Snapchat usurer who threatened borrowers with violence jailed


A loan shark who threatened borrowers and paid a Snapchat influencer to advertise his illegal business has been jailed for 16 months.

Rovin Mavunga, 24, preyed on vulnerable people and used “cruel tactics” and threats of violence when they missed their repayments, England’s illegal money lending team said (IMLT ).

Sheffield Crown Court has learned that it charges almost 100% interest rates on short-term loans and has pocketed £ 140,000 in repayments over a 22-month period.

Mavunga, of Union Street in Doncaster, South Yorkshire, ran an “organized, sophisticated and profitable illegal business” that arbitrarily increased reimbursements and added stiff penalties for late and missed payments, the court said.

Among its 130 borrowers were an extremely financially vulnerable man who took out 91 loans and a single mother of two who was assaulted on the streets for unpaid debt and forced to relocate to escape threats.

The woman learned of Mavunga’s business through her Snapchat ads and took out a number of small loans before she was unable to pay.

She was slapped twice in the face by a man who approached her on the street and asked her, “Where’s Lou’s money?”

The IMLT said Mavunga sent a photo of a house and vehicle to another victim in an attempt to intimidate them, believing that they belonged to the victim’s mother.

He then introduced the victim to a man called “Arnold”, who used Snapchat to threaten to burn down his house and increase the interest on his £ 1,000 loan until he owed £ 7,000.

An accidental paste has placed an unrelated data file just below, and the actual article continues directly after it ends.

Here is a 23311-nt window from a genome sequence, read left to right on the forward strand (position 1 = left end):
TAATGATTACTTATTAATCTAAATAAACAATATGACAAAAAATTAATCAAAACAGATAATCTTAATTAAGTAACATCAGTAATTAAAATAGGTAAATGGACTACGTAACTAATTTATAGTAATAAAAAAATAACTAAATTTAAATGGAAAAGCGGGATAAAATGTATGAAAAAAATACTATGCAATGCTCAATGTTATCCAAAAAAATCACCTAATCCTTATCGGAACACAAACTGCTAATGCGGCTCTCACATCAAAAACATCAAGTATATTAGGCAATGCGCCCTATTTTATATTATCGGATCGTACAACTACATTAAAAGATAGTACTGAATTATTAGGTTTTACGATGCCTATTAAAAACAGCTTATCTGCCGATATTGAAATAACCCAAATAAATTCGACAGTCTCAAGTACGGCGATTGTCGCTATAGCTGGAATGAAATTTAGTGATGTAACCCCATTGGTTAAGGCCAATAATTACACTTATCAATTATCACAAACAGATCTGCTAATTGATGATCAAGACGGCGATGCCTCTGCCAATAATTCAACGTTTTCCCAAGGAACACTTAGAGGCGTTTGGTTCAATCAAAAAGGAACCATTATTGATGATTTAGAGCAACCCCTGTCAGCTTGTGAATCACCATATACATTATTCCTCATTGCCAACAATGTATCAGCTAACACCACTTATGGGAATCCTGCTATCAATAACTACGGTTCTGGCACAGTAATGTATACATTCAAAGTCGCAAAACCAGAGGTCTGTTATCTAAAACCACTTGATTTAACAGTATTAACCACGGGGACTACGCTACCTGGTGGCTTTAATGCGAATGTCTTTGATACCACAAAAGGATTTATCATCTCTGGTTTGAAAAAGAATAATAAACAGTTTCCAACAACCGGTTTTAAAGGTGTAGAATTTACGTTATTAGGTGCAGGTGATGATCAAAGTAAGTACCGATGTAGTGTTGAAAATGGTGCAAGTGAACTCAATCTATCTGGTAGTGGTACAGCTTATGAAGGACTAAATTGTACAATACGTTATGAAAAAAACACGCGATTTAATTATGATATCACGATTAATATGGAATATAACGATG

A threatening text message sent by Mavunga to his victims read: “Sometimes it is best to avoid certain circumstances while you can. Because when I start to pick you up, it will be too late.

Another read: “You keep thinking it’s a game until I find you.”

A victim pleaded with the loan shark not to involve his family when he sent a message saying, “I’m going to talk to your mother now … And I’ll be back later … She has a nice car.”

Mavunga was arrested in January 2020 when IMLT officers, working in partnership with Doncaster Trading Standards and South Yorkshire Police, executed a warrant at his home and seized electronic devices.

The IMLT said it continued to operate illegally after the arrest, setting up a company called 24/7 Loans in February 2020.

He was then arrested again in March 2020.

Phone records showed Mavunga made a profit of £ 25,000 from a group of 35 borrowers and the outstanding loan balance at the time of his first arrest was £ 100,000.

Convicting Mavunga of illegal money lending offenses on Wednesday, June 30, Recorder Megan Rhys condemned his “appalling conduct taking advantage of personally and financially vulnerable people.”

The IMLT said the judge added that those who borrowed from Mavunga “were not borrowing large amounts for extravagant lifestyles but for basic needs” and were “understandably terrified” by threats made as their debts “increased beyond recognition”.

IMLT Chief Tony Quigley said: “Mavunga ran an organized, sophisticated and profitable illegal money lending business, where he paid a social media influencer to advertise his services online in order to gain more customers.

“He deliberately attacked the financially vulnerable and used cruel tactics to assert debts.

“This case demonstrates the misery caused by loan sharks and how clients of unregulated lenders are exposed to unscrupulous lending practices, such as threats, high interest rates and penalties.”

Mr Quigley urged anyone concerned about loan sharks to contact the IMLT’s 24-hour hotline on 0300 5552222 or the live chat between 9 a.m. and 5 p.m. on weekdays on


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